Thriving 5 months of remote work

Thriving 5 months of remote work

Last month we crossed the 100-day mark on our work from home scenario. We sent all of our employees to their homes way before the government-mandated lockdown, ensuring a smooth transition to going fully remote. This also made it possible for them to take their hardware home, some of which were bulky. As the pandemic appeared to subside for a while, we were planning to bring back everyone slowly to the office, but as it got worse, all plans were dropped. 

And now we have been fully remote for almost five months, and we are right on track with no delays in releases and with our clients happy. This was possible mostly because we were fully remote ready, with our agile methodology and the use of project management tools. So we figured we’ll tell you how we thrived during the first 100 days of lockdown. 

Use of agile methodology. 

We have been using agile software development methodologies since our beginning. It helped us to bring together client expectations into our product without delays. We empowered our developers to make decisions by themselves, assign tasks to each other, and we had daily stand-ups to brief each other about our work. 

Now, proponents of agile agree that face to face communication is always the best. And obviously, when everyone is working from home, that is impossible. Earlier, when one of our developers were working from home for a day or two, they used to send their briefings as messages, but since that is not practical now, we have switched to calls over teams. And apart from that, there’s no difference in our daily standups. 

While we did have a whiteboard to mark the progress of our development cycles, we have relied on Clickup and Jira to give detailed info. Our sprints usually last one or two weeks and having a detailed board lets every team member to monitor the tasks they have to do. 

 This actually became much more useful and served as an online whiteboard. 

Project management tools. 

Microsoft Teams and Slack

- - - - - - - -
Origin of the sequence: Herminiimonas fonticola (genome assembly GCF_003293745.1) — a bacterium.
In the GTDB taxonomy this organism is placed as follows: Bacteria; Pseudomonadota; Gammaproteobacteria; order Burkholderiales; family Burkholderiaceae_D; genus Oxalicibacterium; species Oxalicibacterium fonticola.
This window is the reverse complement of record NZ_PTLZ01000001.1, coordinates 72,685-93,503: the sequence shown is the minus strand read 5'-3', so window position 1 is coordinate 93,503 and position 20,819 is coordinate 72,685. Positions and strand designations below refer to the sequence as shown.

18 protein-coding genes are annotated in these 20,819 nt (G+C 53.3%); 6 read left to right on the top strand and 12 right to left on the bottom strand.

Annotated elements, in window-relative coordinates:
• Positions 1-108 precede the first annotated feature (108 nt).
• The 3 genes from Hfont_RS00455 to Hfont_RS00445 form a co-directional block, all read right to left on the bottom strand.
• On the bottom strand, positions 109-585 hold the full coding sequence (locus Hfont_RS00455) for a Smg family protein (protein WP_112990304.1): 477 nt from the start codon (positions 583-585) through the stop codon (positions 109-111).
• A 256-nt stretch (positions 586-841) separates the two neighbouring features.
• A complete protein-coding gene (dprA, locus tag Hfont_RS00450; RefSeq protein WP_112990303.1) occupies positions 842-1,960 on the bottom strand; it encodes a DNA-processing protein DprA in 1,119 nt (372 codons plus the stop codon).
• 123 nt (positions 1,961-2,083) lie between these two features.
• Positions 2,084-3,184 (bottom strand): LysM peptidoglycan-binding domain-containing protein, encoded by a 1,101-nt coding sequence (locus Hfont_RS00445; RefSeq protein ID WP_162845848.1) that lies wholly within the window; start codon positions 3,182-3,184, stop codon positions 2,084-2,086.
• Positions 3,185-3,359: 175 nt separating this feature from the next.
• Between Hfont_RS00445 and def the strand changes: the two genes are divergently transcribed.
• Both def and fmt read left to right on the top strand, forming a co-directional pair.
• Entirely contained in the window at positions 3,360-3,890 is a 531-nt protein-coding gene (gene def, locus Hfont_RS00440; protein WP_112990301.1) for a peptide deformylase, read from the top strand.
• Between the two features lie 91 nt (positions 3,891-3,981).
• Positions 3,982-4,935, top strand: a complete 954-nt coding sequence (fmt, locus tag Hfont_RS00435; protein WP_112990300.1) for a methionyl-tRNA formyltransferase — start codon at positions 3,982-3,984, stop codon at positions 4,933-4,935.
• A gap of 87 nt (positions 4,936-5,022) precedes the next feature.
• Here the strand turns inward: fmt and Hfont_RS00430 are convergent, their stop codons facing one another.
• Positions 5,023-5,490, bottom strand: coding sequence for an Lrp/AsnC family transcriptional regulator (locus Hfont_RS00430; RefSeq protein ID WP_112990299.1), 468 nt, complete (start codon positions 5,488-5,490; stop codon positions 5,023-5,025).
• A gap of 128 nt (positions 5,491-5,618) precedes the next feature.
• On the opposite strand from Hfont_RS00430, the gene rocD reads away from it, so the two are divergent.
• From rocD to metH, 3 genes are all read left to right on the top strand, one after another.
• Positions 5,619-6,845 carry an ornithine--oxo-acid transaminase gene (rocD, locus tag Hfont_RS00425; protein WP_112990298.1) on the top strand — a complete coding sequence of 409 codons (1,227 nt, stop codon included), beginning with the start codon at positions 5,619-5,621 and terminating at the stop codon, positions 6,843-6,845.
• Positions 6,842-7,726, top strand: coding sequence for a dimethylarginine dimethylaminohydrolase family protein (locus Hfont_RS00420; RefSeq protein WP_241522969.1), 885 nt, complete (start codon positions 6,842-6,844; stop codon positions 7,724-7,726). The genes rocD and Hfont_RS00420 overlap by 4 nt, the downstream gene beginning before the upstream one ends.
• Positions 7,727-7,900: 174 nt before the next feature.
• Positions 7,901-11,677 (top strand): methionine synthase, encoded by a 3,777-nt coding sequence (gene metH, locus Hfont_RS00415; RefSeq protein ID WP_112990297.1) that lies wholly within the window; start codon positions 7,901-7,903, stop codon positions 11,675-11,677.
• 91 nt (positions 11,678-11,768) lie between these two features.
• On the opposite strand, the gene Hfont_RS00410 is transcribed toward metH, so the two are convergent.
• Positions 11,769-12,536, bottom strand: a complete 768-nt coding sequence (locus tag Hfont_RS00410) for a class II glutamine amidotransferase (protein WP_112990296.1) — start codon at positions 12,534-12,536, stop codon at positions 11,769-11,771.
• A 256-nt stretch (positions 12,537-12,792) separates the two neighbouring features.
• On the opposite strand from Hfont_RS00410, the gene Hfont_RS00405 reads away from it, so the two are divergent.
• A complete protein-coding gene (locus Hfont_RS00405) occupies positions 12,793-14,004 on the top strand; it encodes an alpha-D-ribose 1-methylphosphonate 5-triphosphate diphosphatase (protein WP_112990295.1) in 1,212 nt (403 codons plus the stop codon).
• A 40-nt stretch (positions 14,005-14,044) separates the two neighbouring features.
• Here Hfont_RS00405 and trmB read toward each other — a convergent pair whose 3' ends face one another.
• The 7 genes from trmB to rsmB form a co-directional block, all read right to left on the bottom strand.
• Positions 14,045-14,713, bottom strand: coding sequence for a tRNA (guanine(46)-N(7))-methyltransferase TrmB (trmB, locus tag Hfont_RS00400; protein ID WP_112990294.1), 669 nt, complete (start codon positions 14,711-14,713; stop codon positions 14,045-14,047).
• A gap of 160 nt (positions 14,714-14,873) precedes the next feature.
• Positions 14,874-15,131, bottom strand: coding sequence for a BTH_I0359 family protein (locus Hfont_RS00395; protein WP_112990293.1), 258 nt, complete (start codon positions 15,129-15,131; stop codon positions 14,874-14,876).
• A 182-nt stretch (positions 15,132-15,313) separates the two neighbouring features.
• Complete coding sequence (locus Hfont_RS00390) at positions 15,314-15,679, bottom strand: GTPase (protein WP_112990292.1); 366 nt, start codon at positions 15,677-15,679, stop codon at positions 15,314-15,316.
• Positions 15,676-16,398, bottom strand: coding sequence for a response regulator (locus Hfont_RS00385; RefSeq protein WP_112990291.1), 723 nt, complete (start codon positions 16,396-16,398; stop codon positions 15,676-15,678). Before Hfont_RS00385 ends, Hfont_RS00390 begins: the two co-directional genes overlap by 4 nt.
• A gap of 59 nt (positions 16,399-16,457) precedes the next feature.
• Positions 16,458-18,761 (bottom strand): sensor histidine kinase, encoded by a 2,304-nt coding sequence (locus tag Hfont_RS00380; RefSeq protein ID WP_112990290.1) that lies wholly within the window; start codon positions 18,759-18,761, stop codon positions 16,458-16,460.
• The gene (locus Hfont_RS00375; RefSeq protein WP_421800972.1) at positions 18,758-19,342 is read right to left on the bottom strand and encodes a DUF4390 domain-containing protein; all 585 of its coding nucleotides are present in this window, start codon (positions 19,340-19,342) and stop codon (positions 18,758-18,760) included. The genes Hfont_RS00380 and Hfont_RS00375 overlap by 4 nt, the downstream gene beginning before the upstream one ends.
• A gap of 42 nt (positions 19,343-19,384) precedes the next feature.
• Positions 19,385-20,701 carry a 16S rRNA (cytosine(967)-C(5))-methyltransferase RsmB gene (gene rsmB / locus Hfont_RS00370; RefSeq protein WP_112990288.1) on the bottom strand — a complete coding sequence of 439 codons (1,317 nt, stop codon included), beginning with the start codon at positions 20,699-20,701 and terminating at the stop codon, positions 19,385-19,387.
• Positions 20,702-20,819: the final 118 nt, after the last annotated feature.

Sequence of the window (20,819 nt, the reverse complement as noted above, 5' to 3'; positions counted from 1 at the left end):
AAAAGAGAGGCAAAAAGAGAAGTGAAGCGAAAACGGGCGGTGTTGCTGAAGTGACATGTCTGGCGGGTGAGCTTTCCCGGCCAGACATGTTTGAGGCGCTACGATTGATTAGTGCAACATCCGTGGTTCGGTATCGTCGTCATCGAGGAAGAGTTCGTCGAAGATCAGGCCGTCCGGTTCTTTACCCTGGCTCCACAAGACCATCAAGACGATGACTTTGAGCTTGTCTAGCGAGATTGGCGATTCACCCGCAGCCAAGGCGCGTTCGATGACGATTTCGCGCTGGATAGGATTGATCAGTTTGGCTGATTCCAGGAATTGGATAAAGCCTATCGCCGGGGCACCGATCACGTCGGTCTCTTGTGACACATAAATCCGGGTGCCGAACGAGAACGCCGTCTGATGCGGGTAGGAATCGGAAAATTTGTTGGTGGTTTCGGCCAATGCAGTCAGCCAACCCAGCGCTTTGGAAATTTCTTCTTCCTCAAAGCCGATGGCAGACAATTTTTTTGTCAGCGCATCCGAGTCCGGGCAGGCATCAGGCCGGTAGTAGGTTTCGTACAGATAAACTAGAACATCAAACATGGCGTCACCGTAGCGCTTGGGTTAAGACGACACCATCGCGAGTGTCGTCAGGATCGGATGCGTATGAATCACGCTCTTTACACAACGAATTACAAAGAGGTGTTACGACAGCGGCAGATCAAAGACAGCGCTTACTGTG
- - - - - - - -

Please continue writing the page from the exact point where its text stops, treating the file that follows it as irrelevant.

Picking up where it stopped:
Microsoft Teams have always been our communication tool and helped us avoid walking 30 feet or shouting across the room every time we needed to say something to someone, back when we were working in the office. On a serious note, it was really handy to show something to the entire team, or to share files, and to keep track of daily tasks. We also use Slack for communication. 

But it became even more useful once we went remote. One single platform to communicate, both messaging and calling, to share files quickly. Things that were shown to colleagues by bringing their laptop to them now changed to a series of screenshots, or screen sharing. 


As with any software development cycle, Gitlab plays a major role in our development activities too. And while working remotely (and even otherwise), Gitlab helps with continuous integration and continuous deployment. 

Changes in the way we communicate

And while there were delays and communication issues earlier into the lockdown, later it became even better than it was before. Maybe it’s just me, but the way we communicated sort of evolved, to make better use of time, and to avoid delays. 

For example, earlier, when I wanted to get an opinion on a design I made, for blog banner, or for an Instagram post, I used to simply show them to my colleague, get their opinion, and change it accordingly. But this back and forth over messages lead to delays when the other person was unavoidably busy. Each iteration took too long. Now I simply give 4 or 5 options, and simply say pick one. I’m able to plan accordingly, they are able to give quick feedback, and delays are reduced. 

Something else I noticed was the absence of ‘nods’. I had never considered how important gestures and cues are important for communication. Since most calls are audio-only, everyone else mutes, when someone’s talking. And the person who is explaining something, they’re left wondering if everyone agrees, or if everyone’s even there, or if they got disconnected. This has left many of us asking “you there?” and often created a mad scramble to hit the unmute button to say “Yes, I’m listening, continue”. 

And sometimes, we just have to sit back and chill with the team. 

All work and no play makes the entire team a dull team. The best part of working from the office was the time probably spent simply talking. It didn’t matter how much work we had, everyone made time to just talk or go get coffee or tea from the break room, and just relax. One moment everyone was working, and the next, everyone was talking about a new feature on a phone, or about whatever was going on at their homes. 

Personally, this made me more productive. And I’m sure everyone felt the same way. But with everyone working from home, the small talk was lost. There were no animated discussions in the break room about whether android or iOS was better(somehow that never happened even when we were working from the office). And the weekly games hosted by our HR was gone. 

But of course, our HR guy was not going to just let us work all week long. He started hosting online games. I’ll be honest, I was a little sceptical about team games online. I mean, we can’t exactly throw darts online, can we? 

Instead, he had us running all over our homes looking for objects to hold in front of the camera and guess song lyrics and movie names. 

Recently we also restarted our weekly seminars, albeit over Microsoft Teams. And when one guy is presenting a seminar to 30 or so people, that mad scramble to hit the mute button happened more than once. 

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